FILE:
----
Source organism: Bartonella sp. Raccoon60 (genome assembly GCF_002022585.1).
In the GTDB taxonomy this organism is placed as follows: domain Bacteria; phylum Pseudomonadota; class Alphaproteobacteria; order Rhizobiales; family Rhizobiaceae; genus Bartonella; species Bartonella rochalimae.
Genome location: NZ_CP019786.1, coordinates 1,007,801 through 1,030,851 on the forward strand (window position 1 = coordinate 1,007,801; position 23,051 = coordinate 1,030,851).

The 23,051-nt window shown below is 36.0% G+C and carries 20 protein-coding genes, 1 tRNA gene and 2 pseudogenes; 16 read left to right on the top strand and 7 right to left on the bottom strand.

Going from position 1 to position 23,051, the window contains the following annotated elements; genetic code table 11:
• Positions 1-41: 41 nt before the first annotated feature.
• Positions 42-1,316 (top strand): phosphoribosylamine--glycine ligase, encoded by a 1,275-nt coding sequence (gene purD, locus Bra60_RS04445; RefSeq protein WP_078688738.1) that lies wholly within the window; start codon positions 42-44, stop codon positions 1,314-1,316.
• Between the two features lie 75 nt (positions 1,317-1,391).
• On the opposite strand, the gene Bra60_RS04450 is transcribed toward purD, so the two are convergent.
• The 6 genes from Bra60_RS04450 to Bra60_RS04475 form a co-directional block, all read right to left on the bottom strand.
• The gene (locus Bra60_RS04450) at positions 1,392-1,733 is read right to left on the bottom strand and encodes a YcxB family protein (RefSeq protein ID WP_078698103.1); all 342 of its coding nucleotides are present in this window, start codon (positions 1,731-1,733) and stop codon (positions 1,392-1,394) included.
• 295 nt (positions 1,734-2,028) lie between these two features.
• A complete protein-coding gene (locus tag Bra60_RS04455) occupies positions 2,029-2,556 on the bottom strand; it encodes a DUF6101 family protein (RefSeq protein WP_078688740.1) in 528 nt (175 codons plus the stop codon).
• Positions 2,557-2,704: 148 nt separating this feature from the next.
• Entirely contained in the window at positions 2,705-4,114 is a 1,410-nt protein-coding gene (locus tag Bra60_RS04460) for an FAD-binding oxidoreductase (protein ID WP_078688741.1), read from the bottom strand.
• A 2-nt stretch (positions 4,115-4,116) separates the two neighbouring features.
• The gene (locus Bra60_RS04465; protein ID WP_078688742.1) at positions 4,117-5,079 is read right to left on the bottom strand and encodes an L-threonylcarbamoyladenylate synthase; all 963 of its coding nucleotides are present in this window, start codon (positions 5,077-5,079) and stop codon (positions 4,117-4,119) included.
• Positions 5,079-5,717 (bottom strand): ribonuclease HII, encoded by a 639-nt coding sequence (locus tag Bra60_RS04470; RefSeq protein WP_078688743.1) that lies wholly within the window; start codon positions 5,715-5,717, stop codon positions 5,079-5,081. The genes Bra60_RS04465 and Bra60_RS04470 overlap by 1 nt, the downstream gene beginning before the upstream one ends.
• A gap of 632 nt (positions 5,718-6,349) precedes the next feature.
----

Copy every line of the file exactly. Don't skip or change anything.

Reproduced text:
Source organism: Bartonella sp. Raccoon60 (genome assembly GCF_002022585.1).
In the GTDB taxonomy this organism is placed as follows: domain Bacteria; phylum Pseudomonadota; class Alphaproteobacteria; order Rhizobiales; family Rhizobiaceae; genus Bartonella; species Bartonella rochalimae.
Genome location: NZ_CP019786.1, coordinates 1,007,801 through 1,030,851 on the forward strand (window position 1 = coordinate 1,007,801; position 23,051 = coordinate 1,030,851).

The 23,051-nt window shown below is 36.0% G+C and carries 20 protein-coding genes, 1 tRNA gene and 2 pseudogenes; 16 read left to right on the top strand and 7 right to left on the bottom strand.

Going from position 1 to position 23,051, the window contains the following annotated elements; genetic code table 11:
• Positions 1-41: 41 nt before the first annotated feature.
• Positions 42-1,316 (top strand): phosphoribosylamine--glycine ligase, encoded by a 1,275-nt coding sequence (gene purD, locus Bra60_RS04445; RefSeq protein WP_078688738.1) that lies wholly within the window; start codon positions 42-44, stop codon positions 1,314-1,316.
• Between the two features lie 75 nt (positions 1,317-1,391).
• On the opposite strand, the gene Bra60_RS04450 is transcribed toward purD, so the two are convergent.
• The 6 genes from Bra60_RS04450 to Bra60_RS04475 form a co-directional block, all read right to left on the bottom strand.
• The gene (locus Bra60_RS04450) at positions 1,392-1,733 is read right to left on the bottom strand and encodes a YcxB family protein (RefSeq protein ID WP_078698103.1); all 342 of its coding nucleotides are present in this window, start codon (positions 1,731-1,733) and stop codon (positions 1,392-1,394) included.
• 295 nt (positions 1,734-2,028) lie between these two features.
• A complete protein-coding gene (locus tag Bra60_RS04455) occupies positions 2,029-2,556 on the bottom strand; it encodes a DUF6101 family protein (RefSeq protein WP_078688740.1) in 528 nt (175 codons plus the stop codon).
• Positions 2,557-2,704: 148 nt separating this feature from the next.
• Entirely contained in the window at positions 2,705-4,114 is a 1,410-nt protein-coding gene (locus tag Bra60_RS04460) for an FAD-binding oxidoreductase (protein ID WP_078688741.1), read from the bottom strand.
• A 2-nt stretch (positions 4,115-4,116) separates the two neighbouring features.
• The gene (locus Bra60_RS04465; protein ID WP_078688742.1) at positions 4,117-5,079 is read right to left on the bottom strand and encodes an L-threonylcarbamoyladenylate synthase; all 963 of its coding nucleotides are present in this window, start codon (positions 5,077-5,079) and stop codon (positions 4,117-4,119) included.
• Positions 5,079-5,717 (bottom strand): ribonuclease HII, encoded by a 639-nt coding sequence (locus tag Bra60_RS04470; RefSeq protein WP_078688743.1) that lies wholly within the window; start codon positions 5,715-5,717, stop codon positions 5,079-5,081. The genes Bra60_RS04465 and Bra60_RS04470 overlap by 1 nt, the downstream gene beginning before the upstream one ends.
• A gap of 632 nt (positions 5,718-6,349) precedes the next feature.